CARLO D'ASARO BIONDO: Success is about the journey.
That's nice.
Please prepare for questions because in two minutes, I will
start going around to ask you.
Build on this, Iain.
IAIN TAIT: On the metrics things, I think it might just
be because guys are obsessed with size.
You know what I mean?
CARLO D'ASARO BIONDO: We're obsessed with science?
IAIN TAIT: With size, size.
Are you sure you want to get into that, really?
ARIANNA HUFFINGTON: But you know what they say.
It's not size that matters, it's what you do with it.
IAIN TAIT: Exactly.
We get told this the whole time, but still, it's--.
IAIN TAIT: But we were talking earlier about this, and--
CARLO D'ASARO BIONDO: Can I try to put it into the size,
short term to long term?
Is there something in what you say that--
or it's even worse, maybe.
I'm getting into uncharted things here.
IAIN TAIT: So we were talking earlier about--
you asked me a question about measuring success and metrics
around campaigns.
And I was like, you know what?
In reality--
and this is doing down because I think metrics are vitally
but when you've done something that's really successful, you
can feel it.
You don't need numbers to tell you that it's successful.
You can just feel that something's changing and
something's happening.
And it's great to have the numbers to back it up.
But it's almost like when you have to go hunting for numbers
to prove that it was a success, you've kind of
already failed.
CARLO D'ASARO BIONDO: Interesting point.
This brings me to another quote from you, Arianna.
You said that talking rather than listening is one of the
issues we currently have in society, right?
And I think you were at Davos when you insisted on the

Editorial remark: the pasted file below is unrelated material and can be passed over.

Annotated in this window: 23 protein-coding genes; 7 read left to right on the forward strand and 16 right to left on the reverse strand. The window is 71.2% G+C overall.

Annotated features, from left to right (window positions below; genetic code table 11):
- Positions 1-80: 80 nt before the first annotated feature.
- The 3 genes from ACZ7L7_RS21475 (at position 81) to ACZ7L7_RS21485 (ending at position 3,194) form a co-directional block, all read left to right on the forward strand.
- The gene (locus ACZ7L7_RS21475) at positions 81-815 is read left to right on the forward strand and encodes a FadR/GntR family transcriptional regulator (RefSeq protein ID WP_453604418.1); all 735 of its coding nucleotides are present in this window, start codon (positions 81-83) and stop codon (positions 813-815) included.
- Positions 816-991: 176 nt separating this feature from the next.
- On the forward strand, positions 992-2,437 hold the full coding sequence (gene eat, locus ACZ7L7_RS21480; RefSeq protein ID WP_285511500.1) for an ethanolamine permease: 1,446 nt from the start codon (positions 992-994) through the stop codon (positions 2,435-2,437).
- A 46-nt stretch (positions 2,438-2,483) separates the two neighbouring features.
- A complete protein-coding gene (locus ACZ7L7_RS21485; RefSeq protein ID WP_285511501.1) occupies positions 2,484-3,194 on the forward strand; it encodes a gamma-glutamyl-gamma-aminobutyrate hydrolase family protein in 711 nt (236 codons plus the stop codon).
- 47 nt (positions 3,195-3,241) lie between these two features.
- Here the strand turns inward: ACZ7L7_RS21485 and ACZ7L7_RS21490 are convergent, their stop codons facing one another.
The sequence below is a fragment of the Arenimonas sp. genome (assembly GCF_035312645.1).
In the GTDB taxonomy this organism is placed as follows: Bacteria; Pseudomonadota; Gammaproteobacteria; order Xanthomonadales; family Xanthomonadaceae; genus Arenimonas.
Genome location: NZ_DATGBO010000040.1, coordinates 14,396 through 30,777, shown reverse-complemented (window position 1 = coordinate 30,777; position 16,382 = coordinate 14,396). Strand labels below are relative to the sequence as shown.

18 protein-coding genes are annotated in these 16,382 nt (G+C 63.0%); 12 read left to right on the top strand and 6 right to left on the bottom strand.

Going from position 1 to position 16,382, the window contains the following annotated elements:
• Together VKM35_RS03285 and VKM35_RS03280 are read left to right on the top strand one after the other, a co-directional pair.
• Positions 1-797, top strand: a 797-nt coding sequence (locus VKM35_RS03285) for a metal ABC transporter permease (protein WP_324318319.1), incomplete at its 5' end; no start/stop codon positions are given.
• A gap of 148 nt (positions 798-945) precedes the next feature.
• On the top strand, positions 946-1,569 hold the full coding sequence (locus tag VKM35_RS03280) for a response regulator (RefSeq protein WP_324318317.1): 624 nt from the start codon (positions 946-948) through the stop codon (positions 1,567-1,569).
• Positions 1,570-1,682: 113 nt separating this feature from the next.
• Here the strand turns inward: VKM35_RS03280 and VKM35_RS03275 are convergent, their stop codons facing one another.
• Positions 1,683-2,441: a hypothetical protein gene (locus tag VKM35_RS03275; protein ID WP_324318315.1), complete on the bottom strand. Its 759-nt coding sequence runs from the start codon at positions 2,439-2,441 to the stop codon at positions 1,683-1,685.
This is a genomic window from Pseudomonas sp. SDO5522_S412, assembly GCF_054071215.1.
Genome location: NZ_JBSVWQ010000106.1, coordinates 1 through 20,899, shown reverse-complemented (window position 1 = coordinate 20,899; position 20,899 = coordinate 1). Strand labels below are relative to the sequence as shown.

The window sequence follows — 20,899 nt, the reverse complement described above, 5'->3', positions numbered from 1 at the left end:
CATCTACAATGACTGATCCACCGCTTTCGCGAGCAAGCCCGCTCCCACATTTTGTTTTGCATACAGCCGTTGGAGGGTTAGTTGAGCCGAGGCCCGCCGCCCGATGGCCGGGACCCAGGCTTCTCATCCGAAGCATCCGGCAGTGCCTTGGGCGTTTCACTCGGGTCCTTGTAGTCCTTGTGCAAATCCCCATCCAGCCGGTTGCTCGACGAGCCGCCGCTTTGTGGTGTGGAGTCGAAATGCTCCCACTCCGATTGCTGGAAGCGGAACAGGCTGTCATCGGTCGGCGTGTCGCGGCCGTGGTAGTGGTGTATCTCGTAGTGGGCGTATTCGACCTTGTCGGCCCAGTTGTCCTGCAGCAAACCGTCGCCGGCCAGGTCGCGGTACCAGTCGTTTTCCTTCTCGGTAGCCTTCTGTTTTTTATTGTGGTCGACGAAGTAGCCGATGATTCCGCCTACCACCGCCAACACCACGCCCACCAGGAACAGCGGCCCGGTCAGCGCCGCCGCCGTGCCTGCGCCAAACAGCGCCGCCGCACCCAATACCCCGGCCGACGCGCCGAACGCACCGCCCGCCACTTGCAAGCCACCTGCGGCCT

importance of listening.
And these people were listening more to each other.
Am I right?
Is there something around this as well?
ARIANNA HUFFINGTON: Yeah, it's actually at the
heart of Huff Post.
At the heart of Huff Post is participation and engagement
and not just talking to our readers.
And that's why, from the beginning, I insisted on
pre-moderating comments because I wanted to have civil
I didn't want trolls and the ad hominem attacks to take
over the conversation.
And that's really paid off through a combination of an
algorithm that we call Julia, the developer's former

And Julia is now being run by Helena, who is his current
Divine justice--
CARLO D'ASARO BIONDO: Is she not jealous?
She loves controlling Julia.

So anyway, basically with the help of Julia plus human
moderators, we now have 160 million
comments since we launched.
And that's part of what is very valuable to us, that we
are listening.
And the commenters are talking to each other.
70% of comments are in response to each other.
They're a conversation.
And our streaming network that we're launching in August is
all based on engagement.
The viewer is at the center.
Everybody now talks about listening.
It's the new thing, right?
And mostly, it means we have the show.
And at the end, we say, oh, here's a tweet from somebody
in North Dakota.
It's like an afterthought.
For me, listening and a conversation has to be at the
center of what we're doing, not just an afterthought.
So even when we're doing long-form investigative
journalism, like our 10-part series on the lives of
returning vets that won us the Pulitzer, each of these ended
with a call to the community to send us videos, to send us
their own stories.
So for us, nothing is complete without a call to the
community to participate, to be heard, so that we can
listen, not just talk.
CARLO D'ASARO BIONDO: And create that interaction?
ARIANNA HUFFINGTON: Create that interaction in
CARLO D'ASARO BIONDO: And I have immediately another
question because I was listening to you.
And you told me before, it will be nice because, Carlo,
you have an accent.
Arianna, you have an accent, as well.
You are Greek.
You work in the US.
Technology is said to be one of the big enablers of
For you, and for you, Iain, coming from Scotland now
working in New York, how important are the roots you
have coming from Greece and your international element in
the life you live today?
Is it something that comes with you?
And is it important to you?
ARIANNA HUFFINGTON: I think it's very important.
My mother was a key part of everything I am, was somebody
who could not have an impersonal relationship.